God is still working and good things are still happening!

Wednesday, August 8, 2012


I heard Larry Osborne (author of Sticky Church ) say in a seminar:

"In a large church, the pastor's performance (preaching, leadership) is most important.
In a small church, the biggest question is, DOES THE PASTOR LOVE ME?"

Whether you agree or not, I think we realize that it is important for people to know their pastor loves them.  It may not even be a conscious thought.  But I have found that people will put up with a lot if they feel the pastor loves them and they love the pastor.

One of the keys to church growth is - take care of the people you already have.
This does two things:
1. It helps close the back door (people leaving the church).
2. People want to invite their friends to church (without that worthless exercise by the pastor every week - "Invite someone to church this week."

Consider these two verses:

"And the multitude of them that believed were of one heart and of one soul; neither said any of them that ought of the things which he possessed was his own; but they had all things common."  Acts 4:32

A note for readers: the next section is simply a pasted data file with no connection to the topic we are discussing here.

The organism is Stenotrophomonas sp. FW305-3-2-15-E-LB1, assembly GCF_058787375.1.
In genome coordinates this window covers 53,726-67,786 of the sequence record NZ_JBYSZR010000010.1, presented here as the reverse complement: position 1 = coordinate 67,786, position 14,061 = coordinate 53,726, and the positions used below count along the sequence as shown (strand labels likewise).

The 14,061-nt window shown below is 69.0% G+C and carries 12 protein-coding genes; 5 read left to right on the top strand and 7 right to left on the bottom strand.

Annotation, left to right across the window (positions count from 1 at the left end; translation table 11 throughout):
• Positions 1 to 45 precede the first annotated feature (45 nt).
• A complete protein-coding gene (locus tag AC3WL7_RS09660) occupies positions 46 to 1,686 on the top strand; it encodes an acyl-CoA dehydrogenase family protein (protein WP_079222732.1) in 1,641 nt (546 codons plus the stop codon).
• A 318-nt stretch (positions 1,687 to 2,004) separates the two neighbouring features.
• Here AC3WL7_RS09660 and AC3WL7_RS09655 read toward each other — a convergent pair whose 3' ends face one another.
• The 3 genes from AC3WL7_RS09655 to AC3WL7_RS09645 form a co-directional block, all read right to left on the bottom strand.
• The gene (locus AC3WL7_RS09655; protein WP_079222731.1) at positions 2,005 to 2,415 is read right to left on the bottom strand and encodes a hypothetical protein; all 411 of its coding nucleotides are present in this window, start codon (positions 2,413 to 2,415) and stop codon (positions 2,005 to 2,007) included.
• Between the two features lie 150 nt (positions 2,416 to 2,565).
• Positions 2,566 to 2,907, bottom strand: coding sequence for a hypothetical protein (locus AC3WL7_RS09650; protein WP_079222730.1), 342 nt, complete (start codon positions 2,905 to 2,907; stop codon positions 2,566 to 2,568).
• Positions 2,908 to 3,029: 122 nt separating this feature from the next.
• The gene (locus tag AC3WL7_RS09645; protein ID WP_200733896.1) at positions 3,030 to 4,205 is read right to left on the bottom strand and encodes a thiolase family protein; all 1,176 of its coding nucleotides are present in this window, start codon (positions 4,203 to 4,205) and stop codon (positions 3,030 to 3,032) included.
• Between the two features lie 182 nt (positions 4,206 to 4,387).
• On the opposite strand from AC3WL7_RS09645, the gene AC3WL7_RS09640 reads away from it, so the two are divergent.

"As we have therefore opportunity, let us do good unto all men, especially unto them who are of the household of faith."  Galatians 6:10

In the New Testament church, people were a part of a family where they were cared for.
In the 21st century church, people want to be part of a family where they are cared for.

In a new church or a small church, we can't have all the programs of a large church...
But we can love people!

7 ideas on how to show church people they are loved:

1. Talk good about your people.  When you say bad things about the church people behind their backs, it is hard to really love them.  When you don't really love them - they sense your true feelings.

2. Show appreciation.  How about making a habit of writing at least one thank you letter every week?  And I do mean real mail.

3. Be there for people in the special times of their lives - graduation, new baby, wedding, sickness, death of loved one.

4. Talk to everyone in your church - every Sunday.  Once you get over a few hundred this becomes impossible.  But in a church of 100, everyone should get a smile and warm welcome from the pastor.

5. Know their names and use them.  Know the names of their children.  Know the name of their dog.

6. Help people to get connected to other people in the church.  This can happen through church dinners, fun events, Sunday School, small groups, having people over for dessert, etc.